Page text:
Let's say I have an interface:

 public interface IAccountStoreManager
    bool IsUserMemberOfAny(string username, string[] groups, out string[] containingGroups);

The method signature of IsUserMemberOfAny was affected by my observation that the client class would check a user's membership in multiple groups. For example, it might be that to check if a user account is that of a supervisor, they would be a member of either one of Admins1 or Admins2 groups.

If I were to think of this method without considering that there would be more than one group to check membership of, I might have designed a method like this:

bool IsUserMemberOf(string username, string group);

and ended up with a loop containing a call to the method implementation. This loop could be costly if the implementation were to interact with an Account Store like Active Directory for example, where we would have something like:

using (PrincipalContext adPrincipalContext = new PrincipalContext(ContextType.Domain, ldapSettingsConfig.DomainController, ldapSettingsConfig.Username, ldapSettingsConfig.Password))
            using (PrincipalSearcher ps = new PrincipalSearcher())
               //code here

So my question is, what is recommended regarding the effect of implementing and client classes on the design of an interface? Is it recommended to let the implementation shape the abstraction (interface) in such a way?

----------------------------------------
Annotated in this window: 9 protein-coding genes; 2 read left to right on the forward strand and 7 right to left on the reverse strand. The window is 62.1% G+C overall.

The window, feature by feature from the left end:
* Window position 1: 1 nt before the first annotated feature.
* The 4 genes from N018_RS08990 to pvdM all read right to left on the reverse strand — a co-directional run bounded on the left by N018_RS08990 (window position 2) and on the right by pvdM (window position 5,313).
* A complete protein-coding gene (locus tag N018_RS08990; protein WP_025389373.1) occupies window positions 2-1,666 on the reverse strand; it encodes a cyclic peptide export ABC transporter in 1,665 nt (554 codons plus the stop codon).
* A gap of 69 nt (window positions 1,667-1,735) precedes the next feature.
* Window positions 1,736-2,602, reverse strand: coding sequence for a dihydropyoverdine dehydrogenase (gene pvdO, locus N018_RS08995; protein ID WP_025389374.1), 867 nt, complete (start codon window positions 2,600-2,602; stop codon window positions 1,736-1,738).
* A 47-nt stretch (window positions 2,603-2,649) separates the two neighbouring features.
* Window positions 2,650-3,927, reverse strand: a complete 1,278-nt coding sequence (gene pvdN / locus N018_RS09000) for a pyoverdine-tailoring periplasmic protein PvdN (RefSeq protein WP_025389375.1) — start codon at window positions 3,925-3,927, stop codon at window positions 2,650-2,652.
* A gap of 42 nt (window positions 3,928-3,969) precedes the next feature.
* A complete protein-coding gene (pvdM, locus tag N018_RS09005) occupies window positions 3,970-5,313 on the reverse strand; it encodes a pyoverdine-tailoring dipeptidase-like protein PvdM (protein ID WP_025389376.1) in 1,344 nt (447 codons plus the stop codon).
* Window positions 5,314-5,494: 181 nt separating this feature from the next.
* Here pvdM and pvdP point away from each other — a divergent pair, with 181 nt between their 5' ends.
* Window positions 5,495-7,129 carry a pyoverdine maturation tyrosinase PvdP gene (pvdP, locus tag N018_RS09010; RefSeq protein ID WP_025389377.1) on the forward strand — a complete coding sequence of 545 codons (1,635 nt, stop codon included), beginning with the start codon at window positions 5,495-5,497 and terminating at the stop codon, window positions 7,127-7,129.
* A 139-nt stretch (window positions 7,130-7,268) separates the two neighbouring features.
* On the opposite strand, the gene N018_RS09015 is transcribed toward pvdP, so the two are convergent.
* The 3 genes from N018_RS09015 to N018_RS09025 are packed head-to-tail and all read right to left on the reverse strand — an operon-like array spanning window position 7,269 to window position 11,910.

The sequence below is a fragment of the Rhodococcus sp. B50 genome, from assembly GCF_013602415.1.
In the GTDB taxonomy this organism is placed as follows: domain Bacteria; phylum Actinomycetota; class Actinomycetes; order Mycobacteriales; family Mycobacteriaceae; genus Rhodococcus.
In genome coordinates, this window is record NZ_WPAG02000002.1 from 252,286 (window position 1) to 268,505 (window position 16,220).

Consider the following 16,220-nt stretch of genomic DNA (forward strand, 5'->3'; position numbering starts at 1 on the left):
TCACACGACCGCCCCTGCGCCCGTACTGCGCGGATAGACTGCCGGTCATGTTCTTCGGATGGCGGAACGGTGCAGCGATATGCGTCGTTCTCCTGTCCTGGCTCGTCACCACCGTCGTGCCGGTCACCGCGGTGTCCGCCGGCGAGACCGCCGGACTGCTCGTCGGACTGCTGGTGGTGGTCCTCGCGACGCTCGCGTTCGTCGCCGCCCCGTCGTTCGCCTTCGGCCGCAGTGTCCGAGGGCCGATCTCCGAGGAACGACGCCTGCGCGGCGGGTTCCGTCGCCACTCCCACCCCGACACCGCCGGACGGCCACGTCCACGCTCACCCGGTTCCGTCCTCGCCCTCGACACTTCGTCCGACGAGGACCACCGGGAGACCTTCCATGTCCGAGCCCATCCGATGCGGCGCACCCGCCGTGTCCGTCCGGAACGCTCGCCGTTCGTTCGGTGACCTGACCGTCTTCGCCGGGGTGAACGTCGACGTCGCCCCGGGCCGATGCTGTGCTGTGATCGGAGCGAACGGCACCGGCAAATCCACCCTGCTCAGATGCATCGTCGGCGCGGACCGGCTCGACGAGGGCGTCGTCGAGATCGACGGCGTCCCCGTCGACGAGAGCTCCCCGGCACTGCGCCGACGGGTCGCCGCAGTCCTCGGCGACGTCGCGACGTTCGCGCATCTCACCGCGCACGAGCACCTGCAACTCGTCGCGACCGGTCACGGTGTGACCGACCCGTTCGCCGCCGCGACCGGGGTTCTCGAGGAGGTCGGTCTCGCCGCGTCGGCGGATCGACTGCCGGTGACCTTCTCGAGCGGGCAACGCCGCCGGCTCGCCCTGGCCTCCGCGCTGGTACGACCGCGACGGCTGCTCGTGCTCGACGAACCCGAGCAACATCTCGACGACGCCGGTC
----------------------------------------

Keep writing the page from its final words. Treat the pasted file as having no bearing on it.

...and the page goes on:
• 3
    I think you found out that any interface you build you have to be concerned about its intended audience.
    – Matthew
    Dec 22, 2016 at 13:51

5 Answers 5


Absolutely. An interface is designed to be used, so the expected usage patterns should definitely shape the interface. This is why API design is sometimes described as something of an art, and human factors and intended audience should be taken into consideration.

Interfaces should not expose implementation details, but constraints dictated by the underlying implementation should be expressed in the API in such a way that problematic uses is discouraged. Otherwise you create a leaky abstraction.


Broken abstractions are created all the time when they are created with no thought given to the implementation. Just look at ASP.NET web forms. Microsoft had a great idea for hiding a lot of the ugly web development details, but anyone who wanted to create decent sites quickly realized that you had to fully understand HTTP, caching, state management, javascript, etc, and you ended up fighting against the web forms abstraction, rather than utilizing it as designed.

I used to work with an architect who would always say, "that's an implementation detail" anytime we would question the design of something and provide an example of how it might not work. He just didn't care. His design was the most important thing and not how it was going to be used. This is an absolute fallacy to think this way and it can have detrimental, long-term consequences.

I have learned over the years to think in concrete terms first, and then work backward into a set of interfaces that abstract out the details. Think about the implementation of objects up front and not after the magical black box is created. And don't get caught up in addressing every eventuality and creating cumbersome components that were designed to do much more than what they were originally intended to do. Keep it simple and always think about how an object will be utilized.

  • Good example of an incomplete abstraction where the client has to reach to the underlying implementation to fulfill their needs.